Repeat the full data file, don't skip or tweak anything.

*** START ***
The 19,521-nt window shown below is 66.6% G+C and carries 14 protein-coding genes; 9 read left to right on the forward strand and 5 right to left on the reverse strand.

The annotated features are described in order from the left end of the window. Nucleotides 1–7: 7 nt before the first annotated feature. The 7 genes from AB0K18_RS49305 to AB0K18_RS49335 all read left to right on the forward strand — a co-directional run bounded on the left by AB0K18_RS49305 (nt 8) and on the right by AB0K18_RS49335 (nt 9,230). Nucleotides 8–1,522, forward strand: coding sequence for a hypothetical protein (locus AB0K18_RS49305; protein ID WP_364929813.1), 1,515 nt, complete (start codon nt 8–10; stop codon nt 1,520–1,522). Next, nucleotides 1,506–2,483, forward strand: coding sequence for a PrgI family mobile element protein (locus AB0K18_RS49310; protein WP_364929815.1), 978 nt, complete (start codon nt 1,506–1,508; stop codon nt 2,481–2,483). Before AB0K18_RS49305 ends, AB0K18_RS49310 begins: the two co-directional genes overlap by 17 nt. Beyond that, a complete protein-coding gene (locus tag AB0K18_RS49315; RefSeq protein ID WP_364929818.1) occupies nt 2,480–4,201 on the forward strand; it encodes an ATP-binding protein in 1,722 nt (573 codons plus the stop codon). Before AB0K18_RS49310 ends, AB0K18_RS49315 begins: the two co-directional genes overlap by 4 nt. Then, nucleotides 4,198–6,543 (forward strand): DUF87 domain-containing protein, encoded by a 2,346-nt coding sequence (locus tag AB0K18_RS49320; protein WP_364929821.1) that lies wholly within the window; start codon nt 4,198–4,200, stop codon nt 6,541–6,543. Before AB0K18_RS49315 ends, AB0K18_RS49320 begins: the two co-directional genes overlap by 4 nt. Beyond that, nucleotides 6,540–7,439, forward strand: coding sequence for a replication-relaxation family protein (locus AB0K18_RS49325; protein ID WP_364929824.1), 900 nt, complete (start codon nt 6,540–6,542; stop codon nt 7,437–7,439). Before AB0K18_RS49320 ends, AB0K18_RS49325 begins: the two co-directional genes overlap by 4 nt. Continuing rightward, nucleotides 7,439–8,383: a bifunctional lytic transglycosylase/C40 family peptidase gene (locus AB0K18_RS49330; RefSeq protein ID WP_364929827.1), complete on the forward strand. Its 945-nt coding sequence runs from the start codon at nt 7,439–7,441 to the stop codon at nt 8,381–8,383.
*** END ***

The 19,521-nt window shown below is 66.6% G+C and carries 14 protein-coding genes; 9 read left to right on the forward strand and 5 right to left on the reverse strand.

The annotated features are described in order from the left end of the window. Nucleotides 1–7: 7 nt before the first annotated feature. The 7 genes from AB0K18_RS49305 to AB0K18_RS49335 all read left to right on the forward strand — a co-directional run bounded on the left by AB0K18_RS49305 (nt 8) and on the right by AB0K18_RS49335 (nt 9,230). Nucleotides 8–1,522, forward strand: coding sequence for a hypothetical protein (locus AB0K18_RS49305; protein ID WP_364929813.1), 1,515 nt, complete (start codon nt 8–10; stop codon nt 1,520–1,522). Next, nucleotides 1,506–2,483, forward strand: coding sequence for a PrgI family mobile element protein (locus AB0K18_RS49310; protein WP_364929815.1), 978 nt, complete (start codon nt 1,506–1,508; stop codon nt 2,481–2,483). Before AB0K18_RS49305 ends, AB0K18_RS49310 begins: the two co-directional genes overlap by 17 nt. Beyond that, a complete protein-coding gene (locus tag AB0K18_RS49315; RefSeq protein ID WP_364929818.1) occupies nt 2,480–4,201 on the forward strand; it encodes an ATP-binding protein in 1,722 nt (573 codons plus the stop codon). Before AB0K18_RS49310 ends, AB0K18_RS49315 begins: the two co-directional genes overlap by 4 nt. Then, nucleotides 4,198–6,543 (forward strand): DUF87 domain-containing protein, encoded by a 2,346-nt coding sequence (locus tag AB0K18_RS49320; protein WP_364929821.1) that lies wholly within the window; start codon nt 4,198–4,200, stop codon nt 6,541–6,543. Before AB0K18_RS49315 ends, AB0K18_RS49320 begins: the two co-directional genes overlap by 4 nt. Beyond that, nucleotides 6,540–7,439, forward strand: coding sequence for a replication-relaxation family protein (locus AB0K18_RS49325; protein ID WP_364929824.1), 900 nt, complete (start codon nt 6,540–6,542; stop codon nt 7,437–7,439). Before AB0K18_RS49320 ends, AB0K18_RS49325 begins: the two co-directional genes overlap by 4 nt. Continuing rightward, nucleotides 7,439–8,383: a bifunctional lytic transglycosylase/C40 family peptidase gene (locus AB0K18_RS49330; RefSeq protein ID WP_364929827.1), complete on the forward strand. Its 945-nt coding sequence runs from the start codon at nt 7,439–7,441 to the stop codon at nt 8,381–8,383.